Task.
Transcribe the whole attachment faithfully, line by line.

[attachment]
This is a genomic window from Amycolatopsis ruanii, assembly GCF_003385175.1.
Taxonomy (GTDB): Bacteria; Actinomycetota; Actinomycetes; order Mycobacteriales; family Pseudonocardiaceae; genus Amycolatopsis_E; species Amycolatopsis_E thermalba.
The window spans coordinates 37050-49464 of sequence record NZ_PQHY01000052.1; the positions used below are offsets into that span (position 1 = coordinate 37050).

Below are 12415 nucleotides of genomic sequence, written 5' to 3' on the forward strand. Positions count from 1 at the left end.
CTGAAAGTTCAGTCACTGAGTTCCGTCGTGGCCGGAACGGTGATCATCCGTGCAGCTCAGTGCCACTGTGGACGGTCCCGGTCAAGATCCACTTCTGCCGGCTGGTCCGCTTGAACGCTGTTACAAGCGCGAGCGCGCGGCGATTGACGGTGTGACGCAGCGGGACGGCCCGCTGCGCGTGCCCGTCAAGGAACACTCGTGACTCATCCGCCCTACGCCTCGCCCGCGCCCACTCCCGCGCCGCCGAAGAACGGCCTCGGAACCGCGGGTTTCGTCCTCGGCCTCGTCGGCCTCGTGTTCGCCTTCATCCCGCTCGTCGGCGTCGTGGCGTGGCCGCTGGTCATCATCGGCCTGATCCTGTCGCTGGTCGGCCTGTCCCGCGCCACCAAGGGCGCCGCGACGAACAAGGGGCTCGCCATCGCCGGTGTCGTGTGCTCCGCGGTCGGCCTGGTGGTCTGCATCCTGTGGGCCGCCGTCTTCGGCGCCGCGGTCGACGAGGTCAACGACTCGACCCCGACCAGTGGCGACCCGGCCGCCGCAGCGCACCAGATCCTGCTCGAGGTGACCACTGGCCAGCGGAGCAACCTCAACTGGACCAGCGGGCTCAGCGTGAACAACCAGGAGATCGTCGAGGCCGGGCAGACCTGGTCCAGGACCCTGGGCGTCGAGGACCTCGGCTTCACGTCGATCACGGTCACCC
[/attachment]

This is a genomic window from Amycolatopsis ruanii, assembly GCF_003385175.1.
Taxonomy (GTDB): Bacteria; Actinomycetota; Actinomycetes; order Mycobacteriales; family Pseudonocardiaceae; genus Amycolatopsis_E; species Amycolatopsis_E thermalba.
The window spans coordinates 37050-49464 of sequence record NZ_PQHY01000052.1; the positions used below are offsets into that span (position 1 = coordinate 37050).

Below are 12415 nucleotides of genomic sequence, written 5' to 3' on the forward strand. Positions count from 1 at the left end.
CTGAAAGTTCAGTCACTGAGTTCCGTCGTGGCCGGAACGGTGATCATCCGTGCAGCTCAGTGCCACTGTGGACGGTCCCGGTCAAGATCCACTTCTGCCGGCTGGTCCGCTTGAACGCTGTTACAAGCGCGAGCGCGCGGCGATTGACGGTGTGACGCAGCGGGACGGCCCGCTGCGCGTGCCCGTCAAGGAACACTCGTGACTCATCCGCCCTACGCCTCGCCCGCGCCCACTCCCGCGCCGCCGAAGAACGGCCTCGGAACCGCGGGTTTCGTCCTCGGCCTCGTCGGCCTCGTGTTCGCCTTCATCCCGCTCGTCGGCGTCGTGGCGTGGCCGCTGGTCATCATCGGCCTGATCCTGTCGCTGGTCGGCCTGTCCCGCGCCACCAAGGGCGCCGCGACGAACAAGGGGCTCGCCATCGCCGGTGTCGTGTGCTCCGCGGTCGGCCTGGTGGTCTGCATCCTGTGGGCCGCCGTCTTCGGCGCCGCGGTCGACGAGGTCAACGACTCGACCCCGACCAGTGGCGACCCGGCCGCCGCAGCGCACCAGATCCTGCTCGAGGTGACCACTGGCCAGCGGAGCAACCTCAACTGGACCAGCGGGCTCAGCGTGAACAACCAGGAGATCGTCGAGGCCGGGCAGACCTGGTCCAGGACCCTGGGCGTCGAGGACCTCGGCTTCACGTCGATCACGGTCACCC